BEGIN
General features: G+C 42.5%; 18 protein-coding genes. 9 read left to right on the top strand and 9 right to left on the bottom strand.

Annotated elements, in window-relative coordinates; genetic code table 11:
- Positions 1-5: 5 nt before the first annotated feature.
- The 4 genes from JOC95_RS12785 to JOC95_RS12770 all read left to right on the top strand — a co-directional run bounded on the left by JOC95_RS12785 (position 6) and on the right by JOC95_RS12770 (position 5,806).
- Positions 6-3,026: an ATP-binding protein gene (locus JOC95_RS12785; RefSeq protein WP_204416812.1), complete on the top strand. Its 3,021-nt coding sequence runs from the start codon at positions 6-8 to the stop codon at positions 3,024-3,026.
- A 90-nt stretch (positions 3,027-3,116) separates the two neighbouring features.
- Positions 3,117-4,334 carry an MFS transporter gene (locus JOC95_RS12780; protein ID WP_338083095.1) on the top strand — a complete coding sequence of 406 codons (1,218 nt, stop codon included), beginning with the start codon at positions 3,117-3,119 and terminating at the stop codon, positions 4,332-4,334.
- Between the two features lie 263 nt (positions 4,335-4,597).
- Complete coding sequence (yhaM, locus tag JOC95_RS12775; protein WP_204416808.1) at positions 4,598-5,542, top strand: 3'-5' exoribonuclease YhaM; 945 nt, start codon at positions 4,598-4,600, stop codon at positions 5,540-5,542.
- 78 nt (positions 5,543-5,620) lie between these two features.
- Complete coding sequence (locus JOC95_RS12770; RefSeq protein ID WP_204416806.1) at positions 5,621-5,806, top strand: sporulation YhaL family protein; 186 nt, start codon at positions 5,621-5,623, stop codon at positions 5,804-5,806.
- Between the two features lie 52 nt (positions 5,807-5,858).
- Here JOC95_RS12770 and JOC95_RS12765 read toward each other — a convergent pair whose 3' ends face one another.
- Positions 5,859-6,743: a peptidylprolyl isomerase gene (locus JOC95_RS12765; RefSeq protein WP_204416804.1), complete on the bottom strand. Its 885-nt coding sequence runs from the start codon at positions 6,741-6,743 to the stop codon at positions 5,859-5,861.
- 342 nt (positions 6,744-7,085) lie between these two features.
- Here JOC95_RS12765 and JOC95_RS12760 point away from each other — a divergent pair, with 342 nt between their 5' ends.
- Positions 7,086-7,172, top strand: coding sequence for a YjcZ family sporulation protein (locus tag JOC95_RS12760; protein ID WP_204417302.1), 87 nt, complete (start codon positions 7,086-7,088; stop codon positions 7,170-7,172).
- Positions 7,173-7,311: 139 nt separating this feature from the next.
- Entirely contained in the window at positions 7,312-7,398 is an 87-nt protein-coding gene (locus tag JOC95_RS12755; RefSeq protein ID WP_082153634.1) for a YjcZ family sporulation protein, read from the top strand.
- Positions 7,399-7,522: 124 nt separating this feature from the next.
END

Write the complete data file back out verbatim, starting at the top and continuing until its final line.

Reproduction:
General features: G+C 42.5%; 18 protein-coding genes. 9 read left to right on the top strand and 9 right to left on the bottom strand.

Annotated elements, in window-relative coordinates; genetic code table 11:
- Positions 1-5: 5 nt before the first annotated feature.
- The 4 genes from JOC95_RS12785 to JOC95_RS12770 all read left to right on the top strand — a co-directional run bounded on the left by JOC95_RS12785 (position 6) and on the right by JOC95_RS12770 (position 5,806).
- Positions 6-3,026: an ATP-binding protein gene (locus JOC95_RS12785; RefSeq protein WP_204416812.1), complete on the top strand. Its 3,021-nt coding sequence runs from the start codon at positions 6-8 to the stop codon at positions 3,024-3,026.
- A 90-nt stretch (positions 3,027-3,116) separates the two neighbouring features.
- Positions 3,117-4,334 carry an MFS transporter gene (locus JOC95_RS12780; protein ID WP_338083095.1) on the top strand — a complete coding sequence of 406 codons (1,218 nt, stop codon included), beginning with the start codon at positions 3,117-3,119 and terminating at the stop codon, positions 4,332-4,334.
- Between the two features lie 263 nt (positions 4,335-4,597).
- Complete coding sequence (yhaM, locus tag JOC95_RS12775; protein WP_204416808.1) at positions 4,598-5,542, top strand: 3'-5' exoribonuclease YhaM; 945 nt, start codon at positions 4,598-4,600, stop codon at positions 5,540-5,542.
- 78 nt (positions 5,543-5,620) lie between these two features.
- Complete coding sequence (locus JOC95_RS12770; RefSeq protein ID WP_204416806.1) at positions 5,621-5,806, top strand: sporulation YhaL family protein; 186 nt, start codon at positions 5,621-5,623, stop codon at positions 5,804-5,806.
- Between the two features lie 52 nt (positions 5,807-5,858).
- Here JOC95_RS12770 and JOC95_RS12765 read toward each other — a convergent pair whose 3' ends face one another.
- Positions 5,859-6,743: a peptidylprolyl isomerase gene (locus JOC95_RS12765; RefSeq protein WP_204416804.1), complete on the bottom strand. Its 885-nt coding sequence runs from the start codon at positions 6,741-6,743 to the stop codon at positions 5,859-5,861.
- 342 nt (positions 6,744-7,085) lie between these two features.
- Here JOC95_RS12765 and JOC95_RS12760 point away from each other — a divergent pair, with 342 nt between their 5' ends.
- Positions 7,086-7,172, top strand: coding sequence for a YjcZ family sporulation protein (locus tag JOC95_RS12760; protein ID WP_204417302.1), 87 nt, complete (start codon positions 7,086-7,088; stop codon positions 7,170-7,172).
- Positions 7,173-7,311: 139 nt separating this feature from the next.
- Entirely contained in the window at positions 7,312-7,398 is an 87-nt protein-coding gene (locus tag JOC95_RS12755; RefSeq protein ID WP_082153634.1) for a YjcZ family sporulation protein, read from the top strand.
- Positions 7,399-7,522: 124 nt separating this feature from the next.